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Actions for the EU energy transition following the Russian aggression

3 March 2022


Object: Extraordinary times call for extraordinary actions and ambition for the EU’s energy transition Dear Ms von der Leyen, President of the European Commission, Dear Mr Timmermans, Vice-President of the European Commission in charge of the Green Deal, Dear Ms Simson, Commissioner for Energy, Following the unprecedented military aggression against Ukraine by the Russian Federation on 24th of February, the European Union reacted in a united manner to condemn Russia’s illegal military actions. The Greens/EFA strongly condemn the Russian attack, standing firmly by Ukraine and we welcome the restrictive measures adopted by the Commission and Member States, although tougher sanctions may be needed. We also applaud a coordinated response to support Ukraine, especially in terms of humanitarian assistance as well as providing EU corridors and offering shelter to all people fleeing the country. An area impacted by the Russian aggression is the energy policy of the Union, highlighting the urgent need to end the dependence on Russian energy imports. In spite of numerous attempts to reduce EU energy dependency, the share of Russian gas in the EU gas consumption is still nearly 40% (1). Russia is also the main supplier of EU imports of crude oils and coal (2). Furthermore, several Member States have ongoing collaboration with Russia in the nuclear field, in particular with Rosatom and its subsidiaries, and the ITER project is partly financed by Russia. The European Commission already announced the need for a new strategy that makes Europe completely independent of Russian gas. This is urgently needed as Russia’s energy sector generates about 40% of its federal budget (3). The European Union cannot fund the Russian military aggression against Ukraine via its own energy imports. However, a new EU energy strategy cannot be based on more gas only, especially liquefied natural gas (LNG), as it seems to be the case for now. Diversified gas routes will only create new dependencies or further retain dependency on Russian LNG  (4). Russia is actually one of the main suppliers of LNG in Europe. ming modes for both passenger and freight transport including walking, cycling and use of e-bikes. Information and advice to households and companies in so-called one-stop-shops will help to unlock the renovation wave for example.

  • EU and national action plans for renewable self-consumption and creation of at least one renewable energy community per municipality by 2023: citizens have the right to produce, consume, store and resell their own renewable energy as individuals or communities. The potential for prosumers is still largely untapped by Member States: prosumers could meet 20% of the Union energy demand by 2030 according to conservative estimates (6). The Commission should push each Member State to finalise their national assessments of potential and barriers, and present an action plan with yearly milestones to boost renewables production and energy efficiency through self-consumption and renewable energy communities (REC), with a specific objective to create at least one REC per municipality by 2023.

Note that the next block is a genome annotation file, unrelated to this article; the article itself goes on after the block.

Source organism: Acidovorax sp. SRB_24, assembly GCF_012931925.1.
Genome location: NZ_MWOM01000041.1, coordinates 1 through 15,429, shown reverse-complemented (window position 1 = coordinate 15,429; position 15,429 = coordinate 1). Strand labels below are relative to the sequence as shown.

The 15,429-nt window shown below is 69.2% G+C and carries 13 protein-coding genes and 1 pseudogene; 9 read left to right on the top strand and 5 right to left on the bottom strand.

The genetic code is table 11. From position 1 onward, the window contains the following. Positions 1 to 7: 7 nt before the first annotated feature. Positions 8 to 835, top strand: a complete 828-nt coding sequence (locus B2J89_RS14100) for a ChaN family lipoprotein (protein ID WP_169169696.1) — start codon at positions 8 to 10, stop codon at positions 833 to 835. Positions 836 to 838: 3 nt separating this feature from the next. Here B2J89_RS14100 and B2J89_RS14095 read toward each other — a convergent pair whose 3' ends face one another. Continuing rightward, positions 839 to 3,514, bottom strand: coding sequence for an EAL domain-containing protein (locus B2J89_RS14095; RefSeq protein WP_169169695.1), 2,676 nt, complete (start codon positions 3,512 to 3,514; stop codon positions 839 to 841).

• Support the Member States to run spatial planning for renewable energy potential at local and regional levels: to fully exploit the domestic potential and optimise the use of local renewable energy sources, it is of utmost importance to map and plan at different levels and in a coordinated manner the potential for renewable deployments as close to citizens as possible. Member States need to be able to answer how many solar PV or heat pumps can be rolled out, by when and at which levels, how much energy demand can be sourced and covered locally, what is the potential of re-powering existing “old” renewable installations etc.  
    • A bold plan for deep renovations: We need fresh measures to invest in energy efficiency and it starts with buildings’ renovation. In the residential and services sectors, energy efficiency could massively reduce the reliance on gas as almost 75% of the building stock is energy inefficient. Some examples of measures that the European Commission should propose include:
      • Dedicated funding to install:
        • 100 million heat pumps in buildings across Europe by 2030; including at least 4 million by the end of 2022.
        • 70 million solar PVs by 2030, as complementary to the Renovation Wave, including at least 1,5 million solar rooftops by the end of 2022;
        •  2,2 GWth of solar thermal within one year, which would correspond to 100 million cubic meters of saved gas;
      • Create an obligation to:
        •  Ban oil and gas boilers in new and refurbished buildings and immediately stop financing installation of oil and gas boilers from the EU budget and the RRF;
        • Install solar thermal and PV installations in all new buildings and those undergoing major renovations in Member States;
        • Switch to and develop fully renewable-based district heating;
        •  Promote serial and deep building retrofits, including with on-bill schemes and consider the potential of pre-fabricated renovation modules;
      • Enlarge the scope of energy audits and make audit recommendations binding on companies;
      • Use the framework of the Important Projects of Common European Interest (IPCEIs) and industrial alliances to scale up production of equipment for fast building renovations